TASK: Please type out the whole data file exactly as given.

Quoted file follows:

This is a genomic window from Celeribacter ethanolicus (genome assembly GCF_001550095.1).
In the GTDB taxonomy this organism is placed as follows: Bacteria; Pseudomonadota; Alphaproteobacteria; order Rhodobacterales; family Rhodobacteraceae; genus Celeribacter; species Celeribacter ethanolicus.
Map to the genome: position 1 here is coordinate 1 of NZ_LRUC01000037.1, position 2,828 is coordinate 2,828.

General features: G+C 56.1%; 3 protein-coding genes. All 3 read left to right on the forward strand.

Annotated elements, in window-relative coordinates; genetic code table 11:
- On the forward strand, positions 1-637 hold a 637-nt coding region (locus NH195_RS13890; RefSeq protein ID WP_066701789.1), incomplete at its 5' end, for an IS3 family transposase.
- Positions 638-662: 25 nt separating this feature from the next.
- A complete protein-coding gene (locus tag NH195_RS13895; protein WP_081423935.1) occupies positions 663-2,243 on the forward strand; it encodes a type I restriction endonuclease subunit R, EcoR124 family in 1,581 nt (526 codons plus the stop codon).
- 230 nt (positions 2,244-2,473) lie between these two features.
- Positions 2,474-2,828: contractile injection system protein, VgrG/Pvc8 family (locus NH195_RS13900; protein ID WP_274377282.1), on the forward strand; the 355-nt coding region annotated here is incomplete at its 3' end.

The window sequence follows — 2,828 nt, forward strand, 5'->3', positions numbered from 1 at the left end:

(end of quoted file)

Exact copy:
This is a genomic window from Celeribacter ethanolicus (genome assembly GCF_001550095.1).
In the GTDB taxonomy this organism is placed as follows: Bacteria; Pseudomonadota; Alphaproteobacteria; order Rhodobacterales; family Rhodobacteraceae; genus Celeribacter; species Celeribacter ethanolicus.
Map to the genome: position 1 here is coordinate 1 of NZ_LRUC01000037.1, position 2,828 is coordinate 2,828.

General features: G+C 56.1%; 3 protein-coding genes. All 3 read left to right on the forward strand.

Annotated elements, in window-relative coordinates; genetic code table 11:
- On the forward strand, positions 1-637 hold a 637-nt coding region (locus NH195_RS13890; RefSeq protein ID WP_066701789.1), incomplete at its 5' end, for an IS3 family transposase.
- Positions 638-662: 25 nt separating this feature from the next.
- A complete protein-coding gene (locus tag NH195_RS13895; protein WP_081423935.1) occupies positions 663-2,243 on the forward strand; it encodes a type I restriction endonuclease subunit R, EcoR124 family in 1,581 nt (526 codons plus the stop codon).
- 230 nt (positions 2,244-2,473) lie between these two features.
- Positions 2,474-2,828: contractile injection system protein, VgrG/Pvc8 family (locus NH195_RS13900; protein ID WP_274377282.1), on the forward strand; the 355-nt coding region annotated here is incomplete at its 3' end.

The window sequence follows — 2,828 nt, forward strand, 5'->3', positions numbered from 1 at the left end: